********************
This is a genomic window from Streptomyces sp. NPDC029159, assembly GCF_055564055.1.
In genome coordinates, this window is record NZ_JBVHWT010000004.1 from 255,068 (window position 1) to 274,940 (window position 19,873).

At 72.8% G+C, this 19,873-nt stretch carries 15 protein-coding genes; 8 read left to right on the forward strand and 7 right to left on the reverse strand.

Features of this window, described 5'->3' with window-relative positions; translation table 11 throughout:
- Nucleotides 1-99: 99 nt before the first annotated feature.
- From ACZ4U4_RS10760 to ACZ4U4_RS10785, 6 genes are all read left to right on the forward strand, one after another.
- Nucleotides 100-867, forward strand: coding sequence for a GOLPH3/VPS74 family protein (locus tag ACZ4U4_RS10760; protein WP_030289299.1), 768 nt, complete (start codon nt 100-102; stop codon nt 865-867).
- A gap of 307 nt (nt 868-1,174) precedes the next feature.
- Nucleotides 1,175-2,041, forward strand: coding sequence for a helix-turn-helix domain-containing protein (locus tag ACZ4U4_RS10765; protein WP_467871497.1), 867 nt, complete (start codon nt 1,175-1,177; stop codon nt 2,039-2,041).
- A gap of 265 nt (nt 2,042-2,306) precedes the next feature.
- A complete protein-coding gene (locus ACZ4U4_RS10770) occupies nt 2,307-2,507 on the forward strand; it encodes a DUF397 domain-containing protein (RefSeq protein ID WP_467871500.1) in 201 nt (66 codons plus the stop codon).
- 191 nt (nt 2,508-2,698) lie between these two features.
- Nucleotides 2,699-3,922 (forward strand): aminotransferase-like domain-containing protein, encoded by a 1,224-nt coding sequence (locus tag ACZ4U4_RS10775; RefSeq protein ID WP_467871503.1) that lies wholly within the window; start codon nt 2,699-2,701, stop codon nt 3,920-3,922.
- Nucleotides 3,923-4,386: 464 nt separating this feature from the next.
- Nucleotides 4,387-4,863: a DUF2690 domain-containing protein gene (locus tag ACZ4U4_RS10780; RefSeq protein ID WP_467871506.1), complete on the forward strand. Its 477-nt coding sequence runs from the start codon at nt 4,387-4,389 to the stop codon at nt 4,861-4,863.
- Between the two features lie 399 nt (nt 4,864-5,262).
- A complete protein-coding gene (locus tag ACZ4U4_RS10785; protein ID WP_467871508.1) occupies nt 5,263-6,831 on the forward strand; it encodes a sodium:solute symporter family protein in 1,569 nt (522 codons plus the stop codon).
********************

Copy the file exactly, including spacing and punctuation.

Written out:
This is a genomic window from Streptomyces sp. NPDC029159, assembly GCF_055564055.1.
In genome coordinates, this window is record NZ_JBVHWT010000004.1 from 255,068 (window position 1) to 274,940 (window position 19,873).

At 72.8% G+C, this 19,873-nt stretch carries 15 protein-coding genes; 8 read left to right on the forward strand and 7 right to left on the reverse strand.

Features of this window, described 5'->3' with window-relative positions; translation table 11 throughout:
- Nucleotides 1-99: 99 nt before the first annotated feature.
- From ACZ4U4_RS10760 to ACZ4U4_RS10785, 6 genes are all read left to right on the forward strand, one after another.
- Nucleotides 100-867, forward strand: coding sequence for a GOLPH3/VPS74 family protein (locus tag ACZ4U4_RS10760; protein WP_030289299.1), 768 nt, complete (start codon nt 100-102; stop codon nt 865-867).
- A gap of 307 nt (nt 868-1,174) precedes the next feature.
- Nucleotides 1,175-2,041, forward strand: coding sequence for a helix-turn-helix domain-containing protein (locus tag ACZ4U4_RS10765; protein WP_467871497.1), 867 nt, complete (start codon nt 1,175-1,177; stop codon nt 2,039-2,041).
- A gap of 265 nt (nt 2,042-2,306) precedes the next feature.
- A complete protein-coding gene (locus ACZ4U4_RS10770) occupies nt 2,307-2,507 on the forward strand; it encodes a DUF397 domain-containing protein (RefSeq protein ID WP_467871500.1) in 201 nt (66 codons plus the stop codon).
- 191 nt (nt 2,508-2,698) lie between these two features.
- Nucleotides 2,699-3,922 (forward strand): aminotransferase-like domain-containing protein, encoded by a 1,224-nt coding sequence (locus tag ACZ4U4_RS10775; RefSeq protein ID WP_467871503.1) that lies wholly within the window; start codon nt 2,699-2,701, stop codon nt 3,920-3,922.
- Nucleotides 3,923-4,386: 464 nt separating this feature from the next.
- Nucleotides 4,387-4,863: a DUF2690 domain-containing protein gene (locus tag ACZ4U4_RS10780; RefSeq protein ID WP_467871506.1), complete on the forward strand. Its 477-nt coding sequence runs from the start codon at nt 4,387-4,389 to the stop codon at nt 4,861-4,863.
- Between the two features lie 399 nt (nt 4,864-5,262).
- A complete protein-coding gene (locus tag ACZ4U4_RS10785; protein ID WP_467871508.1) occupies nt 5,263-6,831 on the forward strand; it encodes a sodium:solute symporter family protein in 1,569 nt (522 codons plus the stop codon).